There are many amazing low-code and no-code development tools available today. Whether it’s for a non-technical person needing to bridge their skill gap or a technical person that can realize a productivity boost, such tools are quickly reshaping the world’s conception of Who, What, and How software gets developed. Simply put, more people with wildly varying skillsets can create software using low-code and no-code development tools.

Just like every development framework has its unique pros and cons, so do low-code and no-code development tools. While some tools might be too limiting from a design standpoint, others are limited in allowing meaningful data to be worked with. This is a serious handicap for those people looking to build real-world applications using low-code and no-code development tools, rather than simple marketing sites.

Most of the tools available today are geared towards front-end development (visual interface design) for marketing sites mainly. Of this category, Webflow is a poster-child — and one of the most flexible visual website builders around! Whereas a platform like 8base can handle the entire backend of an application. See where this is going?

In this tutorial, we’re going to explore how we can leverage a tool like Webflow to build a true web-application rather than a website by using a Backend-as-a-Service for authentication and creating custom user profiles.

What you need to get started

There are a couple of things you’re going to want to set up before getting started. They are:

1. Webflow Account — Website Basic plan $15/mo

2. 8base Account — Free plan or Developer plan $25/mo

Simple as that! Please complete the tutorial sections in order, as one does rely on the other…

Authenticating Users on Webflow

Authentication is a core requirement to almost all applications — as well as a core frustration to most teams! Regardless, in this tutorial we’re going to implement a strategy for letting users sign up, sign in, sign out, and recover passwords in Webflow. Additionally, we’re going to do it all on custom Webflow pages so that you get total design control.

To get started, we’re going to want to log into Webflow and create a new project or use the initial project. It doesn’t matter the styling of the project! So feel free at any time to change up the way things look if you care to.

Once the new project is open, navigate to the Project Settings > Custom Code tab, and first add the script tag below in the “Head Code” section.

<script src=”" crossorigin=”anonymous”></script>

Vue.js is a very lightweight front-end JavaScript framework that we’re going to be using. It will allow us to take dynamic control over certain sections of our Webflow site.

Next, we’re going to be adding another script right under that last one in our “Head Code”. This one is a custom script that I encourage you to read through, or you can just copy and paste in — except for the config section! Essentially, it is initializing a small module to that we’ll be able to access anywhere on our Webflow site.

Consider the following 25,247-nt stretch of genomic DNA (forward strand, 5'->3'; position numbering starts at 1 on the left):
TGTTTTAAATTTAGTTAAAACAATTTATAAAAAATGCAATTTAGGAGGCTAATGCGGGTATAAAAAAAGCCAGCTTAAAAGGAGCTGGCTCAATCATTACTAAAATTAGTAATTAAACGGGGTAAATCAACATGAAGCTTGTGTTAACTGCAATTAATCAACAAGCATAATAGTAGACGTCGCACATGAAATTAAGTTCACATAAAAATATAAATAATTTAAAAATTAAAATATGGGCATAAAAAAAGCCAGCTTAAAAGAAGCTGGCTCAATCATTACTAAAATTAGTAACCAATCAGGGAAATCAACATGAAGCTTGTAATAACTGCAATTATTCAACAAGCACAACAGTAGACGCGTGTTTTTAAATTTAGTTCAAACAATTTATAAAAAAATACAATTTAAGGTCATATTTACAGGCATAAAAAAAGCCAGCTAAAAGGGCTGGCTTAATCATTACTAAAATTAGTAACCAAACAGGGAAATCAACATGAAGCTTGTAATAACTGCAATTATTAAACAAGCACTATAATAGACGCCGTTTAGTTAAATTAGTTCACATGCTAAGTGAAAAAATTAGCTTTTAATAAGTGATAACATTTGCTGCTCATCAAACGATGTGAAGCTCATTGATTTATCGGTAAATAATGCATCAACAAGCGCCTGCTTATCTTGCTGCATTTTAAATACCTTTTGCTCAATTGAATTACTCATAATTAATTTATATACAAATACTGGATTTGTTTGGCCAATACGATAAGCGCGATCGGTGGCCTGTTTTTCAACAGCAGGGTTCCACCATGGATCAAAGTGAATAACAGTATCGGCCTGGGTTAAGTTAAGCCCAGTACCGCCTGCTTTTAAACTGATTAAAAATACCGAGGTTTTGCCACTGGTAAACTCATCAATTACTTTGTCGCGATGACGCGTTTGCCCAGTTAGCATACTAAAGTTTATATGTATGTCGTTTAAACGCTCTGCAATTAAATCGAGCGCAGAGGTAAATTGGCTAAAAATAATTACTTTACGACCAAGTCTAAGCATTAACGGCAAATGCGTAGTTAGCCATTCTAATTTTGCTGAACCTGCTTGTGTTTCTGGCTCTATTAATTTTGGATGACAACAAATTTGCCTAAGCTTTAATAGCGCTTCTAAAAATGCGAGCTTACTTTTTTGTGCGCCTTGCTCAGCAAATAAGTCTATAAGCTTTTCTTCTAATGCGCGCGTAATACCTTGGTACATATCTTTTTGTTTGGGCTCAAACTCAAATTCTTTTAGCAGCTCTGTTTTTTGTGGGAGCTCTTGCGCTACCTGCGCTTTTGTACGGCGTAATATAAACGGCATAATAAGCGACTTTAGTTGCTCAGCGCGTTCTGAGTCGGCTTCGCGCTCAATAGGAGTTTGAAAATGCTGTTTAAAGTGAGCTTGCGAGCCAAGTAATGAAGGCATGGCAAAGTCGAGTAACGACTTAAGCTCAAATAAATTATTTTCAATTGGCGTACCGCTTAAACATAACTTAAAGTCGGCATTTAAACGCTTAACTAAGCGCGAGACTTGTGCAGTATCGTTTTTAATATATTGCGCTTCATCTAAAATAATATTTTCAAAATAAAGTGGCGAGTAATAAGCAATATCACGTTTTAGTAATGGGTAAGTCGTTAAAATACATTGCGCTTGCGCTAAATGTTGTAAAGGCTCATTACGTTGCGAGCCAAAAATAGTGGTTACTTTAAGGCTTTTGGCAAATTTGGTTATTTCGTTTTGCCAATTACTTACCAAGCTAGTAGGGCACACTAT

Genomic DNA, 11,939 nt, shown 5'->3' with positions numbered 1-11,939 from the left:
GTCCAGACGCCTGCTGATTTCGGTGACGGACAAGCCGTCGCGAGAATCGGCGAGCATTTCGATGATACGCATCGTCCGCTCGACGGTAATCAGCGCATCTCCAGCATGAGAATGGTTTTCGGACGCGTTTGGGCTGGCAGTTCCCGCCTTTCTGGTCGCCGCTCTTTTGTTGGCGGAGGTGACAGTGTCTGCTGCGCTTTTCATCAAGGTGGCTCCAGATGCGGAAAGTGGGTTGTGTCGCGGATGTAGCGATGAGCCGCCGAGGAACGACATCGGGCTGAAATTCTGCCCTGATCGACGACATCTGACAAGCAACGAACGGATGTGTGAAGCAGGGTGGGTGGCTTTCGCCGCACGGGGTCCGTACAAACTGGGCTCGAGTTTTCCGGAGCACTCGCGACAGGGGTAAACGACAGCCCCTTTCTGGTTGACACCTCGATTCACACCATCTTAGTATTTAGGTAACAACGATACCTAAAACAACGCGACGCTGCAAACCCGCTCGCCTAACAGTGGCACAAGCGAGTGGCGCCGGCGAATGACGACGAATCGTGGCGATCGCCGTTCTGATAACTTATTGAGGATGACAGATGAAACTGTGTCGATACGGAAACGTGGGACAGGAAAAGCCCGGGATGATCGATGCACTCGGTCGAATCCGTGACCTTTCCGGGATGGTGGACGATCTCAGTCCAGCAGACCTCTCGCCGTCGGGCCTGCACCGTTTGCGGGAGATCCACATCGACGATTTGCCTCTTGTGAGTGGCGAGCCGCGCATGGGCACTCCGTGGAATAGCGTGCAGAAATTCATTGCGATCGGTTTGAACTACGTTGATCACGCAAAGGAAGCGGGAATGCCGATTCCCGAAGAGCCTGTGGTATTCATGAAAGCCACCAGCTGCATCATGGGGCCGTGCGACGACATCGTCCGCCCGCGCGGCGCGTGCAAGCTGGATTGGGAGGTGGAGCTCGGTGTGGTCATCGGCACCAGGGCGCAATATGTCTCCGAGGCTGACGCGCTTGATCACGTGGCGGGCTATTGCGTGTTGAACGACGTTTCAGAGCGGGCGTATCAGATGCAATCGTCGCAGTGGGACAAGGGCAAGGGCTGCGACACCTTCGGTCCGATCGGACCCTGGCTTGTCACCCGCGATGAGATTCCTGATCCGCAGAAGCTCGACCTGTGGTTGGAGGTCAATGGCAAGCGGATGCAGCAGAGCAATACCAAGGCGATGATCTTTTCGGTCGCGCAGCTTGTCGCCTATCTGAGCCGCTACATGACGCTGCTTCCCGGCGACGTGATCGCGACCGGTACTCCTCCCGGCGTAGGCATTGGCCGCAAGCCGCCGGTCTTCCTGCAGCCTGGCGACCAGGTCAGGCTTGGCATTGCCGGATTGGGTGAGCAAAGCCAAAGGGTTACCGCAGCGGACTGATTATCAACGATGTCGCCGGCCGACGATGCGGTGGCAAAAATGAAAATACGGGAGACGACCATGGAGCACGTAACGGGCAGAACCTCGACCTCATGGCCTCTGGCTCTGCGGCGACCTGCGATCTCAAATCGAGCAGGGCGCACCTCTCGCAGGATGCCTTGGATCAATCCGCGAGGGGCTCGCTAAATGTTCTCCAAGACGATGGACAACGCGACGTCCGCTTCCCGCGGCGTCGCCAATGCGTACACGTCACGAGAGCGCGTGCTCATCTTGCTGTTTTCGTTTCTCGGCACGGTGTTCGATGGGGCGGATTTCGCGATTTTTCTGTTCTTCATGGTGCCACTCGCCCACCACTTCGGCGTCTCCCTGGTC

<script defer>  /* Accessible globally on webflow site */  window.EightBase = ((config) => {    /**     * Helper object for handling local storage. This will allow us     * to easily set and retrieve user data and authentication data     * in the browser's localStorage object.     */    const store = {      /* Access value in localStorage */      get: (key) => {        return JSON.parse(localStorage.getItem(key));      },/* Set value in localStorage */      set: (key, value) => {        localStorage.setItem(key, JSON.stringify(value));return value;      },/* Remove Item from localStorage */      remove: (key) => {        localStorage.removeItem(key);      },/* Clear values from localStorage */      clear: () => {        localStorage.clear();      },/* Helper for determining if user is authenticated */      isAuthenticated: () => {        let auth = JSON.parse(localStorage.getItem("auth"));return Boolean(auth) && Boolean(auth.idToken);      },    };/**     * Whenever a page loads, this piece of code will look for     * whether the current route is private (as defined in the     * config object). If it is private and the user is not     * authenticated, it will redirect the user to the logoutRedirect     * route (also defined in the config object).     */    let isProtectedRoute = config.routes.private.some((p) =>      window.location.pathname.match(p)    );if (isProtectedRoute && !store.isAuthenticated()) {      window.location.replace(config.routes.logoutRedirect);    }/**     * API is a module that we'll use to execute calls to     * the 8base API. Webflow includes jQuery by default,     * and Ajaxs will work great for a graphQL Client.     */    const api = {      request: (opts = {}) => {        return $.ajax(          Object.assign(            {              type: "POST",              url: config.endpoint,              contentType: "application/json",              /**               * Unless overridden, the idToken will get retrieved               * from localStorage before ever request and set as               * a bearer token.               */              beforeSend: (xhr) => {                var { idToken } = store.get("auth");xhr.setRequestHeader("Authorization", "Bearer " + idToken);              },            },            opts          )        );      },    };return {      config,      store,      api,    };  })({    /**     * CONFIG!     *     * This object supplies some required info to the module.     * You're  */    endpoint: "<PUT_YOUR_8BASE_API_ENDPOINT>",    authProfileId: "<PUT_YOUR_8BASE_AUTH_PROFILE_ID>",    routes: {      loginRedirect: "/profile",      logoutRedirect: "/sign-in",      private: ["/profile"],    },  });</script>